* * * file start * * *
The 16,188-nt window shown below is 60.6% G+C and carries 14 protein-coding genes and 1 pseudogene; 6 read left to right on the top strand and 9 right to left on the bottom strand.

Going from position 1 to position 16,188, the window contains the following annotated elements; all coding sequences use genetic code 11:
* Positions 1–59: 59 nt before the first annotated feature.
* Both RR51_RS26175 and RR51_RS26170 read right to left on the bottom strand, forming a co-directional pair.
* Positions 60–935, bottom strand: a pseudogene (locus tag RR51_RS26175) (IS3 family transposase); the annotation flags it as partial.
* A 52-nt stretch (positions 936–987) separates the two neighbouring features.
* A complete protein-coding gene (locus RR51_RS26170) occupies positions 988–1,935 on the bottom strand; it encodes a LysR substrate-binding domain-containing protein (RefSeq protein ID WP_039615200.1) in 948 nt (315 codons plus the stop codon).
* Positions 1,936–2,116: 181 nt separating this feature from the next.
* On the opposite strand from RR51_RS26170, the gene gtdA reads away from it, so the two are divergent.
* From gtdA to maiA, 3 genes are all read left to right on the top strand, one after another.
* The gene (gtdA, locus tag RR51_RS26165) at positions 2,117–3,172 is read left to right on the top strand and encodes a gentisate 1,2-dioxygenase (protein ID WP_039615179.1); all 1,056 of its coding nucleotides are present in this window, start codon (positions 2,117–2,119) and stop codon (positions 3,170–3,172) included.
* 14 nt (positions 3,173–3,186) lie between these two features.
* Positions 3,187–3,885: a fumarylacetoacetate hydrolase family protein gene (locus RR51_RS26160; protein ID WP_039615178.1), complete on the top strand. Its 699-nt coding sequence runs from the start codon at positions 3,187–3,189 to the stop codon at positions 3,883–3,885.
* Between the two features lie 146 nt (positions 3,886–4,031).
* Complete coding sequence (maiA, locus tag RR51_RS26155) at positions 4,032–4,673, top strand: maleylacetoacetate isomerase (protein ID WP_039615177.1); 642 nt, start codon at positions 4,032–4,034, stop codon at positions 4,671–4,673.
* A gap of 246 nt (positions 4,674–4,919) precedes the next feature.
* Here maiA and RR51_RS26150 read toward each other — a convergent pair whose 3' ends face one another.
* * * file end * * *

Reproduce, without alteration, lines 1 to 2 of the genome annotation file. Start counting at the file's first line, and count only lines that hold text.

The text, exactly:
The 16,188-nt window shown below is 60.6% G+C and carries 14 protein-coding genes and 1 pseudogene; 6 read left to right on the top strand and 9 right to left on the bottom strand.

Going from position 1 to position 16,188, the window contains the following annotated elements; all coding sequences use genetic code 11: